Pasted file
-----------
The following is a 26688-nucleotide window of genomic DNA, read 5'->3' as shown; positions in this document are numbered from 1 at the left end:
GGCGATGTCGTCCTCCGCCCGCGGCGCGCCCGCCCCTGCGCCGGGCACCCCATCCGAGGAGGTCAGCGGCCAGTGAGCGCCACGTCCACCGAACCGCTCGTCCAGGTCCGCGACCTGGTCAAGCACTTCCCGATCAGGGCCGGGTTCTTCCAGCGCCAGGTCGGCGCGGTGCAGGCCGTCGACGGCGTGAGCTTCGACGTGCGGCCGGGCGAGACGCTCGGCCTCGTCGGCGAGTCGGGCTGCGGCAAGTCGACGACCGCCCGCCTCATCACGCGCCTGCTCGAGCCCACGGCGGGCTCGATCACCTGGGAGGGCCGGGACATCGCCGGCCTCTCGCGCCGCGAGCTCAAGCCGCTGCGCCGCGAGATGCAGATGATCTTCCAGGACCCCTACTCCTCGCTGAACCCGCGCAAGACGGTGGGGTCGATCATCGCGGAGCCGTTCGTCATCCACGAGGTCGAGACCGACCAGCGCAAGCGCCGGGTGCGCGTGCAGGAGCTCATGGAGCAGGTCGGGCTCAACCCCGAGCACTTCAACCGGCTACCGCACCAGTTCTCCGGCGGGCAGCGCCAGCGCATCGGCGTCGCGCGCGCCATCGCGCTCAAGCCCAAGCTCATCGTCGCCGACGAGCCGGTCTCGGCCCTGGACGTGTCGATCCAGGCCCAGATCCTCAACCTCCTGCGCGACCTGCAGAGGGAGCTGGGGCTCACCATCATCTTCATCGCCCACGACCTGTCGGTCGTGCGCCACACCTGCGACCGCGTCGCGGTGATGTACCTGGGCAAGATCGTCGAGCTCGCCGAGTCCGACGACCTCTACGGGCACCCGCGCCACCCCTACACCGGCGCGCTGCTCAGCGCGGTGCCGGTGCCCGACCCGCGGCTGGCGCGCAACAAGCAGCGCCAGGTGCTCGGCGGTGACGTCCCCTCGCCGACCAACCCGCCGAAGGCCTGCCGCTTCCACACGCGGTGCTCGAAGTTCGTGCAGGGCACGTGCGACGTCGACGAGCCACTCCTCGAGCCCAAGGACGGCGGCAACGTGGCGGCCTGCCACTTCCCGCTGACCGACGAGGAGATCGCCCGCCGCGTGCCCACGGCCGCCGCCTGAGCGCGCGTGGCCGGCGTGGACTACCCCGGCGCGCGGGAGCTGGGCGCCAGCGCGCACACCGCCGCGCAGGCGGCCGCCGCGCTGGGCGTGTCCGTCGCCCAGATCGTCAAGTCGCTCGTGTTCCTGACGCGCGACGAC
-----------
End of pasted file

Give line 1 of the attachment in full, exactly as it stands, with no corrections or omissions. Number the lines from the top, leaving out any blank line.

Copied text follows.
The following is a 26688-nucleotide window of genomic DNA, read 5'->3' as shown; positions in this document are numbered from 1 at the left end: